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Old 01-11-2007, 04:58 PM   #1
Jan 2007
Posts: 7

New to brewing, just purchased a starter equipment kit and a Brewers Best English Brown Ale kit. The instructions on the BB kit say to use a boil volume of 2 gallons. After reading some threads on this forum and the book by Palmer, this volume seems a little low. Is there a problem with increasing the boil volume to 3-4 gallons, or would this mess things up. Maybe I am wrong but by my thinking, increasing the boil volume will allow more of the extracts/hops/grains to be dissolved? What do you think?

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Old 01-11-2007, 05:05 PM   #2
cweston's Avatar
Feb 2006
Manhattan, KS
Posts: 2,014
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My advice: brew your kit exactly according to the directions. You'll have a mush easier time coolling those 2 gallons than you would a larger boil, and your recipe is formulated for a 2 galllon boil.

Here's why it matters in recipe formulation: the higher the specific gravity (concentration of sugars in the wort), the lower the efficiency of extraction of bittering compounds from the hops.

So, a larger boil means a lower gravity wort, which means you'll extract more bittering compounds from the same amount ot hops.

You can use the free Beer Recipator software to play with these numbers

But any improvement you could make in your kit's quality would be negligable. Just brew it according to the directions and concentrate on getting comfortable with the process.

Primary: none
Bottle conditioning: Robust Porter
Drinking: Saison Dupont clone, tripel
Coming soon: Columbus APA, Rich Red ale

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Old 01-11-2007, 05:47 PM   #3
RoaringBrewer's Avatar
Oct 2006
Lancaster County, PA
Posts: 1,787
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Be careful changing up the boil amount without adjusting hop additions...

The hop additions in the recipe are based on the 2.0gal boil so you'll reach the target IBU for the recipe by following the recipe. If you boil more water (lower gravity of the boil) the hop utilization will be better, thus you will have a higher IBU result.

Maybe you want that, maybe you don't...

Some brewing software (I recommend BeerSmith for a one-time cost of 19.95) would be helpful in adjusting the recipe if you want to do a full boil. A full boil is a great idea, but changing it (boil amount) without changing the hop additions could have an adverse effect in some cases.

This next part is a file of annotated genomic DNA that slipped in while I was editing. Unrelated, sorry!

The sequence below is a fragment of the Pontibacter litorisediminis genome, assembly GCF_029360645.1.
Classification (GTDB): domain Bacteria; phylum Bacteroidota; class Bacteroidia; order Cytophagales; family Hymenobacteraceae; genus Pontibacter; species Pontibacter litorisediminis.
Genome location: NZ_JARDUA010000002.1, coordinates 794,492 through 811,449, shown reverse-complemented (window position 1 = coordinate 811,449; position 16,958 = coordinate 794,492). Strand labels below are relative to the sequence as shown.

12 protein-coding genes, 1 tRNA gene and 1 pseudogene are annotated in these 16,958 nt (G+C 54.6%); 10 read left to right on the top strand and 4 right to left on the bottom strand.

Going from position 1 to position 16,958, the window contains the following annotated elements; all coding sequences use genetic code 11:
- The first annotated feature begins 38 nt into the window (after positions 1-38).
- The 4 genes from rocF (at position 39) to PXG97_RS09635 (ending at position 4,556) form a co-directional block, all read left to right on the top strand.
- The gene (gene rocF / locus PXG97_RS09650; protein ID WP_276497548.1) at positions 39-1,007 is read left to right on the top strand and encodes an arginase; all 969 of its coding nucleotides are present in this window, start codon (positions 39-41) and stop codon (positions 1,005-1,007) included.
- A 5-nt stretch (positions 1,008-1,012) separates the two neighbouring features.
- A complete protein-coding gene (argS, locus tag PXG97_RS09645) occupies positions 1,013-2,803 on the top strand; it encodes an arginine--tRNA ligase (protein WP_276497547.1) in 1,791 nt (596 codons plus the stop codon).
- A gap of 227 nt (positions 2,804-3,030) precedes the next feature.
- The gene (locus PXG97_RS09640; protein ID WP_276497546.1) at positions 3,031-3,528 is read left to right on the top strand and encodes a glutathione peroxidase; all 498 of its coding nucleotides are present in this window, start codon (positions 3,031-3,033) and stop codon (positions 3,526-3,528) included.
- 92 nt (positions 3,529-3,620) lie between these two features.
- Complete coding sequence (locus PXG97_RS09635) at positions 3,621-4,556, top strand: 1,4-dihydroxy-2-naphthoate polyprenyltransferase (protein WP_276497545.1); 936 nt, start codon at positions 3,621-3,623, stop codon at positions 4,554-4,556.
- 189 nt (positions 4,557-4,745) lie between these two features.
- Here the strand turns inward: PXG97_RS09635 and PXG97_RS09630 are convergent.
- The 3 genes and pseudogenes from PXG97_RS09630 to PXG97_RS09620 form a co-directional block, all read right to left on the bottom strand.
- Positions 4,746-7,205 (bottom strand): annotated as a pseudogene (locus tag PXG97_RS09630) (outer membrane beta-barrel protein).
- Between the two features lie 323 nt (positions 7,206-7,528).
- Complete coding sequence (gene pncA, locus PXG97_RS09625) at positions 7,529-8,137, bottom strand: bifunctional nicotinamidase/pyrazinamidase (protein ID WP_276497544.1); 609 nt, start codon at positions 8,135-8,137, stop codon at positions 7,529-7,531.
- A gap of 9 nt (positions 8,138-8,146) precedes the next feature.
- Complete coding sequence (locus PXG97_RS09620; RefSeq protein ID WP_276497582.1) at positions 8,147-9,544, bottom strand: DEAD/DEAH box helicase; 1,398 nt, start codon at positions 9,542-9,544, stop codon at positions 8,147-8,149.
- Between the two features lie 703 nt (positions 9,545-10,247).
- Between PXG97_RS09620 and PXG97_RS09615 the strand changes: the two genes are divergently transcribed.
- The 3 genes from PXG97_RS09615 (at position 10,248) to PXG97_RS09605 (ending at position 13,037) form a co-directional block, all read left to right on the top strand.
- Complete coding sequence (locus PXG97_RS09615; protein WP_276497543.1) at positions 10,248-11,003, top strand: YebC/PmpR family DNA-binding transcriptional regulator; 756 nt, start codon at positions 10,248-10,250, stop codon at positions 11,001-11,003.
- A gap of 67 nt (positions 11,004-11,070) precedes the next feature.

7.5 lb. Liquid Extract for a 5 Gallon Recipe = OG of ~1.055
1oz. Chinook 12%AA Hops for 60 Mins
1oz. Cascade Hops 5.5%AA for 30 Mins
.5oz Cascard Hops 5.5%AA for 5 Mins

This recipe, if done full boil (5.5 gallons taking into consideration boil off), would result in ~58 IBU of bitterness due to the good utilization rate of the hops (per Beersmith software).

The recipe if done 4 gallon oil would have some reduced IBU level. I didn't calculate for this volume, but I'm guessing ~40IBU.

If you reduce the boil for the exact same recipe to 2.0 gallons and use 3 gallons top off water at the end, you will achieve ~20-22 IBU of bitterness due to the lesser utilization (more extract/sugars/etc in less water = less room for the bitter hop oils to absorb into the wort) of the hops in the smaller boil.

You will almost definitely notice a difference between 20 and 58 IBU brews...

Simple answer to your original question is to follow the recipe exactly (boil size and hop additions especially) unless you have brewing software (or do a manual recalc of IBU) to correct the recipe appropriately.

Hope this helps.

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Old 01-11-2007, 06:10 PM   #4
Dec 2006
Chattanooga, TN
Posts: 125
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Go exactly by the instructions. I did a kit the other day that was very similar, saying to boil 2 gallons. I ended up misreading the instructions and boiling 2.5 gallons, and my wort ended up being about .005 low.

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Old 01-11-2007, 06:33 PM   #5
TheJadedDog's Avatar
Aug 2006
People's Republic of Cambridge
Posts: 3,316
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Not only is following the instructions important on a kit for the reasons cited by others above, but smaller boil amounts are a good way to start as a new brewer. The smaller boil is easier to manage, easier to cool, easier to pour, ect... Most of the people doing larger boils are all-grain brewers, where full boil is a requirement.
And now we go AG!

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Primary: Nadda
Planning: Extra Special Bitter

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Old 01-11-2007, 07:01 PM   #6
homebrewer_99's Avatar
Feb 2005
Atkinson (near the Quad Cities), IL
Posts: 17,796
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I've been brewing for over 13 years and I still only boil 1.5 gals, use only DME 99% of the time, and only seldom use over 1.5 oz of hops in my boils. Most of the time it's only 1.1 oz of whole hops...obviously not a hop head.
HB Bill

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Old 01-11-2007, 07:20 PM   #7
Jan 2007
Posts: 7

Wow, that was quick! Thanks for the information.

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